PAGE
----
SALT LAKE CITY -- Utah Governor Gary Herbert delivered his annual "State of the State" address declaring it "truly exceptional," painting a sunny economic picture but calling for action on some critical issues.
The governor called for more to be done with education, a boost to rural Utah's economy, unveiled a work training program, pushed the Internet sales tax collection bill, a review of tax credits and exemptions, and joined lawmakers in a push to tear down the Zion Curtain.
Delivering his remarks to the Utah State Legislature, the governor called for action on drug addiction and homelessness.
"Let us, as a state, be absolutely clear that we will no longer tolerate the unconscionable drug trade that victimizes the most vulnerable in our community," Gov. Herbert said. "Let us all agree tonight that this absolutely must stop!"
On education, the governor said "Utah is getting a superior return on its investment in education." Still, he said there was work to do. He announced a program called "Talent Ready Utah," recruiting businesses to partner with education in an apprenticeship-type program for students leaving high school.
"We anticipate that Talent Ready Utah will help fill 40,000 new high-skill, high-paying jobs over the next four years," he said.
Gov. Herbert called for passage of a bill to collect sales taxes from online sales, but also a review of tax credits and exemptions.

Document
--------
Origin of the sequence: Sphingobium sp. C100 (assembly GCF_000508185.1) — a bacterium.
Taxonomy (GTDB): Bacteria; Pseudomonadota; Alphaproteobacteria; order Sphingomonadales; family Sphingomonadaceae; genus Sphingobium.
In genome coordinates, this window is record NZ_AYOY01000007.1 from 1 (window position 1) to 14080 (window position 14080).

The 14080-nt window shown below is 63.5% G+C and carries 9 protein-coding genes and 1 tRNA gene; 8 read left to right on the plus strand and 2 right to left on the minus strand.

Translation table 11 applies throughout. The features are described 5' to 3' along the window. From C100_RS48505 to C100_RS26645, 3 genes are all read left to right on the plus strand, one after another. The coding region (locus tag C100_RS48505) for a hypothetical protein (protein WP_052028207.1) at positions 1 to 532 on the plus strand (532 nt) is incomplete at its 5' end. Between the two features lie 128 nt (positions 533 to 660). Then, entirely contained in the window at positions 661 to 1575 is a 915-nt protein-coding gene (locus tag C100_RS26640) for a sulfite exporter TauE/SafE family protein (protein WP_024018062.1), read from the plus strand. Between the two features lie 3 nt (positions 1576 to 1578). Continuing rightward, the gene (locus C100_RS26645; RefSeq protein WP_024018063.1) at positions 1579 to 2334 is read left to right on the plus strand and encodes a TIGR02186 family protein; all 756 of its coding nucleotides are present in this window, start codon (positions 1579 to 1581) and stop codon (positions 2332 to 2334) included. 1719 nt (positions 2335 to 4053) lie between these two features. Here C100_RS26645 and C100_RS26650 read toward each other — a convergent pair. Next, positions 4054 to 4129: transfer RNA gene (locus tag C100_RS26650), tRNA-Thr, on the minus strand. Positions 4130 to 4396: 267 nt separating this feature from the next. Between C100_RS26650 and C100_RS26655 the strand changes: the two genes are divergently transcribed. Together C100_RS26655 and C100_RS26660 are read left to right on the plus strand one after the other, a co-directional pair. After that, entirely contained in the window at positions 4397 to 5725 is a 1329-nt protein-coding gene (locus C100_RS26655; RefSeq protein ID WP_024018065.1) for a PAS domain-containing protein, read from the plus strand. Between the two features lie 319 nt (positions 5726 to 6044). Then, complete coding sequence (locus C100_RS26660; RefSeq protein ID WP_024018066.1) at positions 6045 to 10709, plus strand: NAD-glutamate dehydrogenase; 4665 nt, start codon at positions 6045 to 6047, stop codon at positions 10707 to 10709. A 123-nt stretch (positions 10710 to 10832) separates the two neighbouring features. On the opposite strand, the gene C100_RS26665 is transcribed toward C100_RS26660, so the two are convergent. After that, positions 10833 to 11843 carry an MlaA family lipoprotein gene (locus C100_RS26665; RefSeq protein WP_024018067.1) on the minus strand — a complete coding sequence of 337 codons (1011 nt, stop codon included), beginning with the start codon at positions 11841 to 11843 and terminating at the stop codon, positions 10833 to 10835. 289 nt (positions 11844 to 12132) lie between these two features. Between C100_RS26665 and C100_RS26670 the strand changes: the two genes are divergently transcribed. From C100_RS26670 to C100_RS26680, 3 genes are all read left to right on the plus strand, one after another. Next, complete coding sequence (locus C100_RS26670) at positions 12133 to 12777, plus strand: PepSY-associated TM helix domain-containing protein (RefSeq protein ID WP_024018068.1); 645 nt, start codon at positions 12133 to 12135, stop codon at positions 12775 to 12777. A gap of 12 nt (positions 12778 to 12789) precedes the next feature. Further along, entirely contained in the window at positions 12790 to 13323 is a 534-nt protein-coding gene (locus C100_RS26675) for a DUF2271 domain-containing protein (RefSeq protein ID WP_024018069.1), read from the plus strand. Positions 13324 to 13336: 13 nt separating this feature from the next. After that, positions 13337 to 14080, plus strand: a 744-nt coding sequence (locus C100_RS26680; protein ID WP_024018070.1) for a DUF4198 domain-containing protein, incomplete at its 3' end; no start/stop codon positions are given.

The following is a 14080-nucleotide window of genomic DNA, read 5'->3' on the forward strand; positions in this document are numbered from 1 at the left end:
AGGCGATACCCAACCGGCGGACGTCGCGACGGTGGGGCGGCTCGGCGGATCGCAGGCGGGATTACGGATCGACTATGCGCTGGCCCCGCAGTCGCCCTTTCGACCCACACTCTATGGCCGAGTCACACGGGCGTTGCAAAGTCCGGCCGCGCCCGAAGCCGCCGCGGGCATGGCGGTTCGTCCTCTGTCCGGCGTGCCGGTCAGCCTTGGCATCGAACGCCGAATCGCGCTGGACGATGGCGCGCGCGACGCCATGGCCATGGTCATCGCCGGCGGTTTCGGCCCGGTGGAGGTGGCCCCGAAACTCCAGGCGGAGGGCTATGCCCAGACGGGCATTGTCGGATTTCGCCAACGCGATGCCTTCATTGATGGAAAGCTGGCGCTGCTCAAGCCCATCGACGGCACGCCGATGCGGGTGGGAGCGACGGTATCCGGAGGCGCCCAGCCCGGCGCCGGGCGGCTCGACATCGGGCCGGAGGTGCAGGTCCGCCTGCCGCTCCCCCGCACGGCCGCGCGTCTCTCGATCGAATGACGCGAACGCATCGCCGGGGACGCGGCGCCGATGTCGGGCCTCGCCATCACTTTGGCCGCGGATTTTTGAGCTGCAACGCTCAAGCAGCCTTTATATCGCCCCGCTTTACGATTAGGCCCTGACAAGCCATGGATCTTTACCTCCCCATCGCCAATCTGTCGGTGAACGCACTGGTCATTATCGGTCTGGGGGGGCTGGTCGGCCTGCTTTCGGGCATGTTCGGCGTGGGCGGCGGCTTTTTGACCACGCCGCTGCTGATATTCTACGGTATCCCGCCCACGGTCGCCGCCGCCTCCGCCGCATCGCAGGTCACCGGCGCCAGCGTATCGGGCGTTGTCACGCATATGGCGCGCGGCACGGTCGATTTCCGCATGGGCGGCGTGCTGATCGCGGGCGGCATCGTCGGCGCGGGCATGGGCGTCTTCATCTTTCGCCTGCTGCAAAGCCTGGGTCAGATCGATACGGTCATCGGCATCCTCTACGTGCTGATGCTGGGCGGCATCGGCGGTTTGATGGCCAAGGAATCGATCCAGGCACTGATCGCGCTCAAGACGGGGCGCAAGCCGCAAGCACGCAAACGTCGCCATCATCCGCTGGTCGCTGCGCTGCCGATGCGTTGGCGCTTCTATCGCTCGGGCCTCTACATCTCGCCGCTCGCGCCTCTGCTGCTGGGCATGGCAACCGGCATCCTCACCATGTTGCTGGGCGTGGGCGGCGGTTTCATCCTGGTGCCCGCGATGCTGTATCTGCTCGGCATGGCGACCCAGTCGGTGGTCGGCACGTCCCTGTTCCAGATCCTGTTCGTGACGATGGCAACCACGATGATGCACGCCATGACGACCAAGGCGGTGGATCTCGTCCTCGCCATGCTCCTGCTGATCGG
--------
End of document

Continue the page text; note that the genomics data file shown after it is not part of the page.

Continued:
"That means making our taxes fairer by eliminating loopholes and broadening the base," he said.
In surprising remarks, the governor backed a bill FOX 13 first reported on Tuesday night that calls for "Zion Curtains" to be torn down. Gov. Herbert said the news media have focused narrowly on the issue of restrictions, but said the state would ensure its regulations focus on reducing underage drinking, alcohol abuse and DUIs.
"I believe we can do this without stigmatizing how responsible adults purchase and consume alcoholic drinks in dining establishments," he said. "And I believe we can do this without blurring the important distinction between restaurants and bars. To that end, we will work together this legislative session to keep and enhance what works for Utah and repeal what does not."
The governor touched on Utah's economic success with low unemployment and an $8.2 billion tourism industry, but called for more to help rural parts of the state. He also addressed clean air, claiming the state has reduced emissions by 30 percent.
"Sometimes we fail to recognize our progress," the governor said. "So this year I will tour the state to highlight actions that are making a positive difference for air quality -- such as the refineries that are accelerating the arrival of low-sulfur fuels to our market."
Reacting to President Donald Trump's inauguration, the governor insisted the new administration has made it clear "that power will be returned to the people and to the states." He said signals from the White House and Congress will allow them to gain greater control over education, transportation, health care, natural resources and public lands.
In response to the speech, Democrats on Utah's Capitol Hill offered praise and criticism. House Minority Leader Brian King, D-Salt Lake City, said there were many things in the State of the State address that they would support.
Rep. Patrice Arent, D-Millcreek, praised the governor's talk of air quality, but called for more to be done. Senate Minority Leader Gene Davis, D-Salt Lake City, said he was surprised by the governor backing the fall of the Zion Curtain.
"I think this is the first time I've heard a State of the State message that even raised the issue of alcohol," he said.
Still, Sen. Davis criticized Gov. Herbert's remarks on education as "rhetoric."
"The elephant in the room is Our Schools Now that wants to increase funding," House Minority Whip Joel Briscoe, D-Salt Lake City, said of the ballot initiative.